Our short stay in Brussels complete, we made our way back to Germany. We decided somewhat last-minute to take a few extra days on the end of Tiff’s business trip to spend some time together in the mountains, and what better place to do that than Bavaria! Tiff booked four nights at a beautiful hotel on a lake outside of Salzburg, in Austria.
Rather than flying in to Salzburg directly, we flew to Munich and picked up a rental car. The process was pretty much like how it would be in the US.
However, when booking the cheapest rate available through a name-brand service (Hertz, in this case), rather than getting a rent-three-wheels-get-the-fourth-one-free Fiat, we got this:
We’re all familiar with the soccer-mom-mobile XC-90 in the US, so I’ll skip the usual car overview, other than to say that this one came with heated leather seats, a sunroof, navigation, and pretty much everything else you could want.
Not bad for Impala money.
It also came with a Saturn-V sized diesel engine, which makes this the fastest brick house I’ve ever driven. Once we found our way out of the parking lot, I “accidentally” gave it a little push. I was not disappointed.
The navigation system turned out to be well appreciated. I’m not sure what our plan was, what with the lack of a data plan on our phone and the German language’s preference for mouthfuls of consonants. Let’s just say that most road signs were long gone by the time I could sound out their contents.
The rental company had been kind enough to set up the GPS in English. If you’ve ever listened to the audio books for Harry Potter, then you would recognize the GPS’s voice (as I did) to be astonishingly like Jim Dale’s. The entire drive I kept expecting it to shout out “But Harreeeeeeeeee!” if I ever missed a turn. It was fun, and more importantly, it gave a name to our guide.
Jim guided us out of the Munich airport, and soon we were on the highway. Initially I was very cautious; my first time driving in this country, I had no idea what is possible to get away with. I stayed in the slow lane and observed those around me.
I quickly realized something: everybody was driving a brand-new German car. They were all spotlessly clean, most of them dark colors, and not a bumper sticker anywhere to be seen. It was as if Audi, BMW, and Mercedes had all agreed to sell new cars by sushi conveyor, only this one is as big as the autostrada.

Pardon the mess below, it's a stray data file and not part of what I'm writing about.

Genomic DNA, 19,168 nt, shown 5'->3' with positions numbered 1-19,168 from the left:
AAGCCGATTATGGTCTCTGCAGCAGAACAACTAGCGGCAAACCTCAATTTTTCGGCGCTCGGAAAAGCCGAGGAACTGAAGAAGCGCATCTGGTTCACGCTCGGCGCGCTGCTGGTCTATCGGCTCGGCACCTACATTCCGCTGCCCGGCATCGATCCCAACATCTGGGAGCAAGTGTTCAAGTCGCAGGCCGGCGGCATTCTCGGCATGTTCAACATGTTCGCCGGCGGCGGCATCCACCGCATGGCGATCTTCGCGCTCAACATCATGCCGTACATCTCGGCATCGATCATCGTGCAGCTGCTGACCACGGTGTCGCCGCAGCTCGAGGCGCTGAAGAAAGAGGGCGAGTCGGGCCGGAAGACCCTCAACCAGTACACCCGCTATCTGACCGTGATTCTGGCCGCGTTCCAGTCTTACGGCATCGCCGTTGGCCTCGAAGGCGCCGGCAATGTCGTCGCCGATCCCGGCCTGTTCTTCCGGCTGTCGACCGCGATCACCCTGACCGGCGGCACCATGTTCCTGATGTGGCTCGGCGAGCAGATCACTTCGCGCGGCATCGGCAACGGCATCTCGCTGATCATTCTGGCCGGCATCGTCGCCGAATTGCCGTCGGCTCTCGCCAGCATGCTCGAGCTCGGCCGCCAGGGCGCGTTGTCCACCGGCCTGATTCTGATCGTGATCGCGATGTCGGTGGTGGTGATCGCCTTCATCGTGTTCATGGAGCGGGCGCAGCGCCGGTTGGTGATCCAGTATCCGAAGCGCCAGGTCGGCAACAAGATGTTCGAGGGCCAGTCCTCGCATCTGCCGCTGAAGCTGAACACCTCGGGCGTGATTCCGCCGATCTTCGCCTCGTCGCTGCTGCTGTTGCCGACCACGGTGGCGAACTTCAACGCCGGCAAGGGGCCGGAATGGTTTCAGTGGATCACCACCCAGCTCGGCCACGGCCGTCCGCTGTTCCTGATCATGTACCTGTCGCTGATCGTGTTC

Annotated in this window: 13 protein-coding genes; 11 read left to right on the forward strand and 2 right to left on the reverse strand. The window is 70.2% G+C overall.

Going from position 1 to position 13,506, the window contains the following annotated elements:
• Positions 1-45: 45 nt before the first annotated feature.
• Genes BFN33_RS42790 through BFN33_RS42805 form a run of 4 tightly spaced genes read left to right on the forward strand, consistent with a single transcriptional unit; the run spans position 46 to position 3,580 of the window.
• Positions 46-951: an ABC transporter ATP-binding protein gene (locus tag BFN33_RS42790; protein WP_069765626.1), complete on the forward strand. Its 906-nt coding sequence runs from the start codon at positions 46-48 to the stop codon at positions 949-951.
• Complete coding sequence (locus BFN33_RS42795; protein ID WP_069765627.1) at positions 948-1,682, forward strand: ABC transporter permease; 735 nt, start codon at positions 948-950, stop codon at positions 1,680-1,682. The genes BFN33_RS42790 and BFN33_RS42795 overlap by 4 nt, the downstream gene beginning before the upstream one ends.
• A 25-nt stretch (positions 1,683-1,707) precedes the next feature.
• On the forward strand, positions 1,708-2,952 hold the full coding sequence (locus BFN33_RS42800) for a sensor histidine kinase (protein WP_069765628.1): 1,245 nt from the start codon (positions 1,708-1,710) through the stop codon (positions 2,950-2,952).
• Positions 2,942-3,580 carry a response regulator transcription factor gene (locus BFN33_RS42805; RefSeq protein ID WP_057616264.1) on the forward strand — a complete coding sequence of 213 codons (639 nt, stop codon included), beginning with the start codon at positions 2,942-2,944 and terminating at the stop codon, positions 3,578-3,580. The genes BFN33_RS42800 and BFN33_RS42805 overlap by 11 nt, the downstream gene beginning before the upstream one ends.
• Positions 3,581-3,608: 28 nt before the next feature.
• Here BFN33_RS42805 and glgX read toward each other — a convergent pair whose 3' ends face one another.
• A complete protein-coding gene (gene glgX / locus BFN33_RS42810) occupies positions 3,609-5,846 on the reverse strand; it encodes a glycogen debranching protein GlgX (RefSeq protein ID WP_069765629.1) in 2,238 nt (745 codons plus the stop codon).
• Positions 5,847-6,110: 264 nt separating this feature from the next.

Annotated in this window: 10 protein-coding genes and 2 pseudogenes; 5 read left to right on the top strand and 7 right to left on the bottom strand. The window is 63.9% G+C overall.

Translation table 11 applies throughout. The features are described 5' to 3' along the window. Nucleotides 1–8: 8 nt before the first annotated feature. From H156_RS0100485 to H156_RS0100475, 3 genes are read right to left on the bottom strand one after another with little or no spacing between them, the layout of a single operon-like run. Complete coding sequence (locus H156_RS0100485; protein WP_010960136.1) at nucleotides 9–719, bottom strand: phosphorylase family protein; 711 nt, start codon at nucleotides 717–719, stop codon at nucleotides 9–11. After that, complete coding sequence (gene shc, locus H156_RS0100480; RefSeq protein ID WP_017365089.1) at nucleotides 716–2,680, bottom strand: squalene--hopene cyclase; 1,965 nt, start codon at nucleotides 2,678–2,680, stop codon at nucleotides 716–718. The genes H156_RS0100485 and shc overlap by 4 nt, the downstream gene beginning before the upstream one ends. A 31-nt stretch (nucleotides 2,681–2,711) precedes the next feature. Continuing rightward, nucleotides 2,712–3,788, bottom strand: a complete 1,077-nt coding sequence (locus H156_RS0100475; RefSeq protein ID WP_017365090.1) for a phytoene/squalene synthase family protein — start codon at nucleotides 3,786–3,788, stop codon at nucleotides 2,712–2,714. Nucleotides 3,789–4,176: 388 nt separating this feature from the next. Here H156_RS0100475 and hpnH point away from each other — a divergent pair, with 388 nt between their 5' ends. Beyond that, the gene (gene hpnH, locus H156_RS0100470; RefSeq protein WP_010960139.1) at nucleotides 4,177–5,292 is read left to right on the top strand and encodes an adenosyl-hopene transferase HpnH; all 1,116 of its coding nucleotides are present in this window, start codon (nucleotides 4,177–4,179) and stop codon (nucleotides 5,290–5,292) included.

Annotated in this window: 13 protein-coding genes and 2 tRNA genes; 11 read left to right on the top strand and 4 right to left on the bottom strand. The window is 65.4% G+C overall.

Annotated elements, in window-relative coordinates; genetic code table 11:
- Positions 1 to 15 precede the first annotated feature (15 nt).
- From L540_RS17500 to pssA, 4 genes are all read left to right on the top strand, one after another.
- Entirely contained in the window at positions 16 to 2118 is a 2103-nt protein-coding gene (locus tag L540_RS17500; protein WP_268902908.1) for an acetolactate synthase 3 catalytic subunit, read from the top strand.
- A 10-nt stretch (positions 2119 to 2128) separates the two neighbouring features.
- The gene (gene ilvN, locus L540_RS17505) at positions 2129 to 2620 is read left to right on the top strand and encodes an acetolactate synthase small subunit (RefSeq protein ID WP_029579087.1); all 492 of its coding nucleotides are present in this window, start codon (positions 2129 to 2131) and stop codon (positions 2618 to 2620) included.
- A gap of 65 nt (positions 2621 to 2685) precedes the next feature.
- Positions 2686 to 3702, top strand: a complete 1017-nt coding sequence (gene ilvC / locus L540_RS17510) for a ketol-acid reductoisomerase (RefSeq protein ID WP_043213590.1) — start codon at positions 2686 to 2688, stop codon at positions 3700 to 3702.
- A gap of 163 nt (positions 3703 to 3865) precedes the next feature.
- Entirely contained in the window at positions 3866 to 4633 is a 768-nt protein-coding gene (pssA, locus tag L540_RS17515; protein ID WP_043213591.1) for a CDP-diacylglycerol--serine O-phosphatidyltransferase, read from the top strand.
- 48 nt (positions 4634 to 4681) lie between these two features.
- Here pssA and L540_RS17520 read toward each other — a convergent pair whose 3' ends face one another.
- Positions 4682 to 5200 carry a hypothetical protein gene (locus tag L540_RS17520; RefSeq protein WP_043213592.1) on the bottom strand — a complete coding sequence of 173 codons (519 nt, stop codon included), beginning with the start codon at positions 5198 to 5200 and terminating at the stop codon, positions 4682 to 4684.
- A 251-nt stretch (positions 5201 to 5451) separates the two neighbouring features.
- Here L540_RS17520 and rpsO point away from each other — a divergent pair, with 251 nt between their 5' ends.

Autobahn! It hit me just then. Holy crap, I’m driving on the autobahn! I panicked for a split second, but realized that everything was fine, there was none of the usual insanity involved in driving on the autostrada back in Sicily.
In fact, it was all very easy. The same rules applied for the most part. Still absolutely no passing on the right, still getting out of the way of the fast-movers coming up behind you, still driving with your lights on. By all accounts, easier than driving on a freeway in Southern California.
Traffic wasn’t even moving that fast. The autobahn has electric speed limit signs every few kilometers, which they can change to suit the traffic levels, the weather, and so on. Most of the time we were limited to 120 km/h, normal freeway speeds. As we left Munich and headed towards Salzburg however, the traffic lightened up and the speed limits increased. Until one set of signs, where the speed limit was gone entirely.
I didn’t catch the implication of a blank speed-limit sign at first, but it didn’t take long, as all the other cars around me made the jump to hyperspace. I gave Tiff a look that said, “well, here goes,” and issued the order for HMS Cinderblock to go full steam ahead.
We found the Hertz-supplied limit to be at 210 km/h. That they put a limiter on it is probably good, because, although the scenery was passing by very quickly, the car itself handled as if it were planted to the road. An odd combination of reassuring and terrifying. I kept my eyes flicking up to the rear-view mirror though, because even at this speed, I was still being passed more often than I expected.
Our speed run was ended as quickly as it had begun as we approached the border with Austria. It seemed as if Austria believed in more conventional traffic management, as their EU-standard speed signs lacked any and all of the engineering flair displayed by the Germans. We were stuck at 120 (km/h) for the rest of the drive.
That speed was more than enough though, because the scenery was amazing. Rolling green hills covered in little yellow flowers, big chalet-looking farm houses with flowers spilling out of the window boxes, the happiest cows I’ve ever seen grazing in the fields.
And nary a scenic viewpoint in sight, which is why we won’t be enjoying many photographs of this drive. You’ll just have to take my word for it. Every turn was heartbreakingly beautiful; these pictures don’t do it justice. Watch The Sound of Music… yes, it really does look just like that. The German half of my DNA was yodeling for the hills. This is a truly beautiful place.